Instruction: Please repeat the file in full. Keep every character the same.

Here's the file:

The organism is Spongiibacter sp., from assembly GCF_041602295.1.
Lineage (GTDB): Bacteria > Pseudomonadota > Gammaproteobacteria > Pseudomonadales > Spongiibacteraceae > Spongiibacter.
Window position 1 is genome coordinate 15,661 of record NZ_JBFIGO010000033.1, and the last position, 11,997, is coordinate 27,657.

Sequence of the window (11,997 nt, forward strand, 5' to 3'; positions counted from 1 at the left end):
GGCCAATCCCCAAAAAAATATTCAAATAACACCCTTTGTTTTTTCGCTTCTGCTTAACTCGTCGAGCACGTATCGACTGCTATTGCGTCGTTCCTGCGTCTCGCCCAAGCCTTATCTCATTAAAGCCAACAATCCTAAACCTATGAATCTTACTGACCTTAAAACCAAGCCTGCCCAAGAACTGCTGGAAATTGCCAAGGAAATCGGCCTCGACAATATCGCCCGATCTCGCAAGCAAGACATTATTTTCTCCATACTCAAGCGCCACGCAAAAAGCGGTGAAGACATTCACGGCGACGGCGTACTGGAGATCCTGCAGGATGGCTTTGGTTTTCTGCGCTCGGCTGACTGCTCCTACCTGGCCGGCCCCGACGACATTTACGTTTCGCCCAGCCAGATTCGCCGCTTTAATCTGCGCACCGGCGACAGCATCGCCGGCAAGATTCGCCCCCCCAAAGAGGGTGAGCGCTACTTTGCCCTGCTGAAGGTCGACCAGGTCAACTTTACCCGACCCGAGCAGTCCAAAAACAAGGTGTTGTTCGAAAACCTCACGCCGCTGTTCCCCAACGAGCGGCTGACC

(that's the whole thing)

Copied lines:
The organism is Spongiibacter sp., from assembly GCF_041602295.1.
Lineage (GTDB): Bacteria > Pseudomonadota > Gammaproteobacteria > Pseudomonadales > Spongiibacteraceae > Spongiibacter.
Window position 1 is genome coordinate 15,661 of record NZ_JBFIGO010000033.1, and the last position, 11,997, is coordinate 27,657.

Sequence of the window (11,997 nt, forward strand, 5' to 3'; positions counted from 1 at the left end):
GGCCAATCCCCAAAAAAATATTCAAATAACACCCTTTGTTTTTTCGCTTCTGCTTAACTCGTCGAGCACGTATCGACTGCTATTGCGTCGTTCCTGCGTCTCGCCCAAGCCTTATCTCATTAAAGCCAACAATCCTAAACCTATGAATCTTACTGACCTTAAAACCAAGCCTGCCCAAGAACTGCTGGAAATTGCCAAGGAAATCGGCCTCGACAATATCGCCCGATCTCGCAAGCAAGACATTATTTTCTCCATACTCAAGCGCCACGCAAAAAGCGGTGAAGACATTCACGGCGACGGCGTACTGGAGATCCTGCAGGATGGCTTTGGTTTTCTGCGCTCGGCTGACTGCTCCTACCTGGCCGGCCCCGACGACATTTACGTTTCGCCCAGCCAGATTCGCCGCTTTAATCTGCGCACCGGCGACAGCATCGCCGGCAAGATTCGCCCCCCCAAAGAGGGTGAGCGCTACTTTGCCCTGCTGAAGGTCGACCAGGTCAACTTTACCCGACCCGAGCAGTCCAAAAACAAGGTGTTGTTCGAAAACCTCACGCCGCTGTTCCCCAACGAGCGGCTGACC